UK wage growth ‘astonishingly weak’
By Beth Brearley
Real wages have seen the sharpest annual fall in three years, down 1.5 per cent year on year in April, the latest UK labour market figures show.
The year-on-year growth in average weekly wages dropped from 2.4 per cent in March to 1.2 per cent in April, dragging down the headline rate to 2.1 per cent from 2.3 per cent in March and undershooting the consensus estimate of 2.4 per cent.
Average pay excluding bonuses grew by 1.7 per cent although after inflation this means earnings in the three-month period fell by 0.6 per cent year-on-year.
The three-month average unemployment rate was 4.6 per cent in April, the same as March.
Samuel Tombs, chief UK economist at Pantheon Macroeconomics, says today’s figures are reminiscent of 2011/2012 when inflation surged but wage growth weakened. Inflation numbers released by the ONS yesterday show CPI jumped 0.2 percentage points to 2.9 per cent in May, the fastest pace for almost four years.
“In one line [this shows] astonishingly weak wage growth,” Tombs says, adding that “the real wage squeeze is set to intensify over the coming months, before it eases in 2018”.
“The wage numbers seemingly jar with the rest of the labour market data, showing that the unemployment rate is at its lowest rate since 1975 and inactivity among working-age adults is at a record low. Employment also was 109,000, or 0.3 per cent, higher in the three months to April than in the previous three months and job vacancies have remained close to a record high.
“The labour market, however, is less tight than these figures suggest. For instance, quarterly data last month showed that underemployment—the proportion of workers who want to increase their hours and are able to do so within two weeks—had edged up to 8.4 per cent in Q1 and well above its pre-crisis low of 6.2 per cent. In addition, Britain still is able to draw on workers from the rest of the EU, where unemployment is double the UK’s rate. Accordingly, we expect firms to remain successful in implementing well-below inflation pay rises this year.”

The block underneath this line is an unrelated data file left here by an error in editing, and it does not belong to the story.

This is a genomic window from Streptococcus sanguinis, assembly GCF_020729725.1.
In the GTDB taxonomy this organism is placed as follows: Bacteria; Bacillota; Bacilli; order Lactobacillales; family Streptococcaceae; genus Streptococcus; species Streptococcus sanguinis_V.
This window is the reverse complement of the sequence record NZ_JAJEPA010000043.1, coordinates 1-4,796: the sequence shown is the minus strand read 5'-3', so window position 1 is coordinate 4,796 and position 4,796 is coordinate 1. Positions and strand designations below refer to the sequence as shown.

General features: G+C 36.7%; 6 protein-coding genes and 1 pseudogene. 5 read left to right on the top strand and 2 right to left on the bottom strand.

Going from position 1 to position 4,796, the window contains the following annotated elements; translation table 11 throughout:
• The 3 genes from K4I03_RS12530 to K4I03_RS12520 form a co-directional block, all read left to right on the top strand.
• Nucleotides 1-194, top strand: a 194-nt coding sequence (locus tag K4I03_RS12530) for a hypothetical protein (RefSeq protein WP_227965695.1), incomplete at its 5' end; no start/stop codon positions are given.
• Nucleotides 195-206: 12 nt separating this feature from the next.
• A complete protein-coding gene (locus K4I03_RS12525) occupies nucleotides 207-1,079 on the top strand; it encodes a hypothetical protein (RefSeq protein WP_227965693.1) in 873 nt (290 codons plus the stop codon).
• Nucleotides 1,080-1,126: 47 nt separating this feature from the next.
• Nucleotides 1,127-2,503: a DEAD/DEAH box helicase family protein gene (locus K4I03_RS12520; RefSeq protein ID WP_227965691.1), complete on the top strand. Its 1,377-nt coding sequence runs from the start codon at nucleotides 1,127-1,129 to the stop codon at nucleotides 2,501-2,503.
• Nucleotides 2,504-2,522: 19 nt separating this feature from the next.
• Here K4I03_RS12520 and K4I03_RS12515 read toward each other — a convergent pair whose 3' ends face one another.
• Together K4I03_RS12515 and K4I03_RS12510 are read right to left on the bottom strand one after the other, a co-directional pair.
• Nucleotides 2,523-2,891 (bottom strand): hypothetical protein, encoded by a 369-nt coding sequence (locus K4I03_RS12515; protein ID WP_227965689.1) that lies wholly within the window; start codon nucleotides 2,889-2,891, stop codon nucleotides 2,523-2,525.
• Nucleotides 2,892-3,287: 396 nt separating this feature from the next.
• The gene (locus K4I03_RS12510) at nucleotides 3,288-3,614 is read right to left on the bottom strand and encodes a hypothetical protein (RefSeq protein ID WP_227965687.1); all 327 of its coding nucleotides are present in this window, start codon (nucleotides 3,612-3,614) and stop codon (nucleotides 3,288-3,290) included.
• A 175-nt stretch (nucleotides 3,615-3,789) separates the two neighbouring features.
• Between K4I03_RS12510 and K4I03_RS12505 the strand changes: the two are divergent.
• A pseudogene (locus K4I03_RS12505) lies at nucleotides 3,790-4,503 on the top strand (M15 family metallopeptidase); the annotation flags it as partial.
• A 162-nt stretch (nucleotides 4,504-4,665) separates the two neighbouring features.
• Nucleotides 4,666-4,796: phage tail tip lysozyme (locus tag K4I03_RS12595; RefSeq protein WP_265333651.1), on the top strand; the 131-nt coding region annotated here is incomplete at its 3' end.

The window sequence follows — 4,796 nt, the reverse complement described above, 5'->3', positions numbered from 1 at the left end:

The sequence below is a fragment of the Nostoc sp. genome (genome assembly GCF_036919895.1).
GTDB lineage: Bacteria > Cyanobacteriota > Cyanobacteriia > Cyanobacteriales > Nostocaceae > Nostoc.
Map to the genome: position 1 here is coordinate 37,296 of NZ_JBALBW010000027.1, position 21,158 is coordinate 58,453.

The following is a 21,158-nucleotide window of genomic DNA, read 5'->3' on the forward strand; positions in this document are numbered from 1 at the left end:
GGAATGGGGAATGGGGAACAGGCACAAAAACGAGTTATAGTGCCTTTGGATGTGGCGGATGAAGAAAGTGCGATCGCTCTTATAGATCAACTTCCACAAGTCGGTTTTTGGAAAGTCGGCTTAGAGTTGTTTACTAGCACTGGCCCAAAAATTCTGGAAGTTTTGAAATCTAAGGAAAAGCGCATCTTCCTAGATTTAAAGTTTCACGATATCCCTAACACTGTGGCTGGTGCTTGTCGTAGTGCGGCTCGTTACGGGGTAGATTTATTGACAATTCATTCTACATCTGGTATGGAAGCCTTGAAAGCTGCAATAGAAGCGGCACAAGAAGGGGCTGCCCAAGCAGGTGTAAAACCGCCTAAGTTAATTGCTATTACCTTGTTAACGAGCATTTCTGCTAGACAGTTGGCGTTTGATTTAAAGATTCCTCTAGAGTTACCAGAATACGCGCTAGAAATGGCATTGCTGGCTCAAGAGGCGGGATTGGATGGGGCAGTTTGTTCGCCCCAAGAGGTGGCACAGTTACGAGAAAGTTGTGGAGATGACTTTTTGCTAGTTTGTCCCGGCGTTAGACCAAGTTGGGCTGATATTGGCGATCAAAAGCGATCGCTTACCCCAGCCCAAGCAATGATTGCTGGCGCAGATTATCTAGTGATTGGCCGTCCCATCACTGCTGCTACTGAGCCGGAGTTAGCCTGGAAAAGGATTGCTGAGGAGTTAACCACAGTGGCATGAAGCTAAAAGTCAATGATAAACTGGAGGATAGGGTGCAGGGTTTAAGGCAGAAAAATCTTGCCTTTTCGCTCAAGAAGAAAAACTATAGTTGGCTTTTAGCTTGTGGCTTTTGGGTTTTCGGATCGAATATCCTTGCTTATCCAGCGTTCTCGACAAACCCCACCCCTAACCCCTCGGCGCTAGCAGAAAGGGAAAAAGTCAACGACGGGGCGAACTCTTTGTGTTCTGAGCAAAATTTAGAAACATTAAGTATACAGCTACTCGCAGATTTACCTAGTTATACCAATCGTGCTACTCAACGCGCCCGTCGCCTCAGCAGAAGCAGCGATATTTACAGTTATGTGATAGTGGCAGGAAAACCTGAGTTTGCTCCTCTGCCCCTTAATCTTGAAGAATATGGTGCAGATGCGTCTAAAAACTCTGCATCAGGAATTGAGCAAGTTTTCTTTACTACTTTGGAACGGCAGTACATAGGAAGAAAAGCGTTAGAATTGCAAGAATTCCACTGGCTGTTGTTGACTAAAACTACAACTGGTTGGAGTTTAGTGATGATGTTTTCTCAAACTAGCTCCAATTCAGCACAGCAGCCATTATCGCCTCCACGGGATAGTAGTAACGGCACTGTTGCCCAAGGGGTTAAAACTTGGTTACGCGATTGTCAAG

Ben Brettell, senior economist at Hargreaves Lansdown, says that following disappointing GDP figures for Q1, the UK economy now faces “a dangerous cocktail of political uncertainty, slowing growth and shrinking real wages”.
“Households are being squeezed from both directions, with inflation rising faster than expected and wages rising more slowly. This doesn’t bode well for economic growth – the UK economy is heavily reliant on the consumer and falling real incomes will eventually translate into lower retail sales.
“Wage growth is one of the Bank of England’s key metrics when setting interest rates, as higher wages can ultimately create upward pressure on prices. As yet it seems there is little evidence of this type of ‘wage-price spiral’, which should give the Bank enough latitude to look through higher inflation and hold rates at 0.25 per cent for now.”
Scott Bowman, UK Economist at Capital Economics, says the squeeze on real wages may not have a huge impact on consumption.
While the drop in real wages and pick-up in inflation will weigh on consumer spending in the short term, Bowman says strong employment growth “is one reason to be optimistic”.
“The rise in employment of 108,000 in the three months to April kept the annual growth rate at 1.2 per cent and will support overall household incomes,” Bowman says.
“Meanwhile, the fact that the unemployment rate remained at its joint-lowest rate since July 1975 of 4.6 per cent suggests that nominal wage growth will eventually start to rise. And we think that after peaking at a bit over 3 per cent in Q4, inflation will fall back towards target as the upward pressures from the drop in the pound start to fade. Accordingly, the forthcoming squeeze on real wage growth should be nowhere near as severe or prolonged as that seen after the financial crisis.”